Gwydyr Forest is home to numerous lakes, nearly all of which were created to serve the mineral mines of the forest. Llyn Elsi at 26 acres and holding 110,000 square meters of water is the third largest. The scene I enjoyed over, looking from north to south was very atmospheric in the gloom of the day. In the distant south a lighter sky seemed to show promise for later but now over my head the cloud remained thick and dark. And they still leaked precipitation though I was enjoying a brief respite from heavier rain. It was not to last. I walked to the North Dam and briefly went off track to follow a path around to the west of the lake, across the pictured footbridge. But I soon returned, finding the path petered out to nothing. It may have led to quiet fishing spots. Trout are stocked for anglers in Llyn Elsi. So back at the dam I headed off and away from the lake, following a path to Rhiwddolion.
The next phase of the walk was very enjoyable. For two reasons. First because I got back into the cover of high tree lined trails just as the heavy rains returned. And secondly because these trails were set thorough some of the oldest and wildest of woodland. Fall of feet over hundreds of years had sunk holloway paths in many stretches of the way, causing my walk to be at head height to the surrounding ground. I wondered when these paths had first been walked, when the early walkers would have had their feet where I now had my head. I know some will have been here two thousand years ago at least and surely much before that. Confirmation of that idea came when I joined the course of Sarn Helen, a Roman road. The Roman road which stretches through central and north Wales is 160 miles long. I just walked one mile of it, from Rhiwddolion to Miner's Bridge on Afon Llugwy. During that mile I descended the 200 metres or so I had gained on the climb at the start of the walk.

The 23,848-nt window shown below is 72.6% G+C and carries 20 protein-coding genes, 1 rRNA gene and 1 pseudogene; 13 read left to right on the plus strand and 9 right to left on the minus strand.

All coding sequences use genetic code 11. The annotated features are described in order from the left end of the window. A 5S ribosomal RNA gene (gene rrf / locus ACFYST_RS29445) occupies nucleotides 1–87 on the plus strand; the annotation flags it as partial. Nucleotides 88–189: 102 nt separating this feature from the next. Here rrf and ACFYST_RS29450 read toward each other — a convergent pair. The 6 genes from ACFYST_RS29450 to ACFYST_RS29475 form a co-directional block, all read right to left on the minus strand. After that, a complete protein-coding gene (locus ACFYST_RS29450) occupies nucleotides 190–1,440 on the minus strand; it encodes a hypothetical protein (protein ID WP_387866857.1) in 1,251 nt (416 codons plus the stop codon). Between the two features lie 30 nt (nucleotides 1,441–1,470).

From Miner's Bridge, after safely crossing the A5 just west of Betws-y-Coed I followed an easy path along the north side of Afon Llugwy. It was a gentle uneventful, scenic and peaceful walk and a direct contrast to what I was to experience downstream. In the center of Betws-y-Coed the river narrows and plunges dramatically, just at the point the lovely Pont-y-Pair stone bridge crosses the river. I noticed a lot of people stood on the bridge looking down to the falls and more stood on the rocks close beside the river. Most had smart phones pointing their cameras at the rushing white waters. Some more had professional cameras pointing the same way. "What are they looking at?" I thought. Only when I got up close did I see. A Heron was precariously stood on sloping rocks at the waters edge and jabbing its beak into the surging waters. The chaos of water must have been throwing up tasty morsels for the Heron. It did put on quite a show. Watching the Heron and watching the amazing water show was a fitting finale to my walk. It had been fun in the rain.